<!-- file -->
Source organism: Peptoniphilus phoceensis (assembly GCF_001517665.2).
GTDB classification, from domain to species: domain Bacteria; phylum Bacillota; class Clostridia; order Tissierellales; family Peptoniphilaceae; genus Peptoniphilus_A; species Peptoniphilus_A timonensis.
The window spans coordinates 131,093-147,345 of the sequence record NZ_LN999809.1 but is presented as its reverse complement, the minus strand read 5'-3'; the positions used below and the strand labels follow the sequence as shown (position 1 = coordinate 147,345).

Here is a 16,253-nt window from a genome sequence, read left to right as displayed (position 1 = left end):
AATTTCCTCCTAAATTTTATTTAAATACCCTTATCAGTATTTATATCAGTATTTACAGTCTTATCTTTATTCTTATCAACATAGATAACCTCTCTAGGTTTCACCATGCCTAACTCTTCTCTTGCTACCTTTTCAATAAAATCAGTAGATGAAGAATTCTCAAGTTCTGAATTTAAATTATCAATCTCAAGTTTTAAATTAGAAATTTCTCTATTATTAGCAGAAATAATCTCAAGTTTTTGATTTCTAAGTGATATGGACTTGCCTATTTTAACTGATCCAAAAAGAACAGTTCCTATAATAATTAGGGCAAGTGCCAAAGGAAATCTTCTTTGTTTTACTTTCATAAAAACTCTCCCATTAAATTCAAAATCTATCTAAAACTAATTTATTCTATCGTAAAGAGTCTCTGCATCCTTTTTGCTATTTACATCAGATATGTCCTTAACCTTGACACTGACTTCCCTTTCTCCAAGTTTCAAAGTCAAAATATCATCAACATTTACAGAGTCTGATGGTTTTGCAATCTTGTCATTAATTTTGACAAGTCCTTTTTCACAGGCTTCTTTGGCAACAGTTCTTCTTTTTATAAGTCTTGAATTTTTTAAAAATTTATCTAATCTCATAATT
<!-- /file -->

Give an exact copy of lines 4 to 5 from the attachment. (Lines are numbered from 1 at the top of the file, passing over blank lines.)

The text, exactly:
Here is a 16,253-nt window from a genome sequence, read left to right as displayed (position 1 = left end):
AATTTCCTCCTAAATTTTATTTAAATACCCTTATCAGTATTTATATCAGTATTTACAGTCTTATCTTTATTCTTATCAACATAGATAACCTCTCTAGGTTTCACCATGCCTAACTCTTCTCTTGCTACCTTTTCAATAAAATCAGTAGATGAAGAATTCTCAAGTTCTGAATTTAAATTATCAATCTCAAGTTTTAAATTAGAAATTTCTCTATTATTAGCAGAAATAATCTCAAGTTTTTGATTTCTAAGTGATATGGACTTGCCTATTTTAACTGATCCAAAAAGAACAGTTCCTATAATAATTAGGGCAAGTGCCAAAGGAAATCTTCTTTGTTTTACTTTCATAAAAACTCTCCCATTAAATTCAAAATCTATCTAAAACTAATTTATTCTATCGTAAAGAGTCTCTGCATCCTTTTTGCTATTTACATCAGATATGTCCTTAACCTTGACACTGACTTCCCTTTCTCCAAGTTTCAAAGTCAAAATATCATCAACATTTACAGAGTCTGATGGTTTTGCAATCTTGTCATTAATTTTGACAAGTCCTTTTTCACAGGCTTCTTTGGCAACAGTTCTTCTTTTTATAAGTCTTGAATTTTTTAAAAATTTATCTAATCTCATAATT